Street neighborhoods consist of a small area that can vary depending on the layout of the streets. For instance, in a city laid out in long blocks, a street neighborhood may consist of just one street on one block, from intersection to the next intersection. Other street neighborhoods may consist of a few blocks and its intersecting streets. An important roll of the street neighborhood is to call on help from others when a problem arises in the streets and they are not able to solve the problem though their own self-governance.

A district is potentially the most powerful neighborhood organization because it has the potential to fight city hall (pp.158-159) It is the neighborhood organization that should be responsible for protecting the street neighborhoods. Districts need to be able to bring the resources of the city to the local street level. “The chief function of a successful district is to mediate between the indispensible, but inherently politically powerless, street neighborhoods, and the inherently powerful city as a whole (p. 158)”. Jacobs argued that although we have districts by name, Americans fail at effectively using these organizations to self-govern.

Besides the importance of the physical organization of neighborhoods and districts, relationships between different groups of people and organizations is a crucial element of districts. Jacobs calls them hop-and-skip relationships, which are “working relationships among people, usually leaders, who enlarge their local public life beyond the neighborhoods of streets and specific organizations or institutions and form relationships with people whose roots and backgrounds are in entirely different constituencies (p.175)”. “It takes surprisingly few hop-skip people, relative to a whole population, to weld a district into a real Thing (p.175)”.

The importance of having strong neighborhood organizations is because “There are only two ultimate public powers in shaping and running American cities: votes and control of money (p.171)”. “..seduction and subversion of the elected is easiest when the electorate is fragmented into ineffectual units of power (p.171)”.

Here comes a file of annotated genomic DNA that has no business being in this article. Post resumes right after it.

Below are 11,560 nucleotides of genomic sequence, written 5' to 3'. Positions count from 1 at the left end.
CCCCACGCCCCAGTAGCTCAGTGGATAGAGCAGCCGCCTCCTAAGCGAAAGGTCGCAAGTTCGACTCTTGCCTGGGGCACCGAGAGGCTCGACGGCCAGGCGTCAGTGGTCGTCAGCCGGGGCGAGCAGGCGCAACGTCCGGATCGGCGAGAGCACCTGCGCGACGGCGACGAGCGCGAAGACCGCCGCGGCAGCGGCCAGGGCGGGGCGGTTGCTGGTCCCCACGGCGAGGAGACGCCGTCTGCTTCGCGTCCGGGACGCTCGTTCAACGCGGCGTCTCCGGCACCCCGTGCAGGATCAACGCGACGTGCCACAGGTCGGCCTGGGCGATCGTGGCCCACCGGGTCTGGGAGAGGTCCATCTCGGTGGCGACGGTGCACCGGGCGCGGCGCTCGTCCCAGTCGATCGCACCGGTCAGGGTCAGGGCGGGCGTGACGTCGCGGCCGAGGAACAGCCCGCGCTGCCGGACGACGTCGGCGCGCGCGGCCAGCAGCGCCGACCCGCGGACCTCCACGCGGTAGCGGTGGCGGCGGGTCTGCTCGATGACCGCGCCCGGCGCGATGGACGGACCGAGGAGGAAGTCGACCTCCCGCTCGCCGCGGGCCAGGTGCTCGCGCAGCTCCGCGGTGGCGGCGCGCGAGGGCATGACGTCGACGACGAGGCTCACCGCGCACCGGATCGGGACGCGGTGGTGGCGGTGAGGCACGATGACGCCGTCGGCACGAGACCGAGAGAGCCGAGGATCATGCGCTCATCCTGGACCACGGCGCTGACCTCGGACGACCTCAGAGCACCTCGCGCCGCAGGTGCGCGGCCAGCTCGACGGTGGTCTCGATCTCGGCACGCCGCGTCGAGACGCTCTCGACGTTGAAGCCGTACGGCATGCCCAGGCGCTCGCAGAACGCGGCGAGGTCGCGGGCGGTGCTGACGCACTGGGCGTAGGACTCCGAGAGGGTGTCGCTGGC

From my own experience in the observing the public involvement process and neighborhood meetings, Portland does a good job. The City of Portland actually facilitates some of these roles that maybe Jacobs thinks should be left to the self-governance of neighborhoods.

The city helps facilitate and fund the creation of “hop-skip” meetings, called stakeholder meetings, which consist of local organizations, business leaders, and neighborhood citizens who meet to discuss city or neighborhood planning projects through the public involvement process. The city also funds and encourages block parties and other neighborhood gatherings. Portland has a system of strong neighborhood groups but I have not heard of powerful district organizations (Hollywood District, NW Portland?).

Another important aspect of creating strong neighborhood organizations, that Jacobs discussed, is the ability of a neighborhood to retain its people. A neighborhood must be diverse enough that, even if a family changes either in family size, change in career, or income level, there is enough sufficient diversity in housing and businesses that they can remain in the neighborhood (p.182).

There are four generators of diversity, covered in chapter 7, that Jacobs gave to encourage diversity in districts and in streets;

  1. The district must serve more than one primary function. These functions must be able to use sidewalk facilities for different reasons and functions and for during different times of day.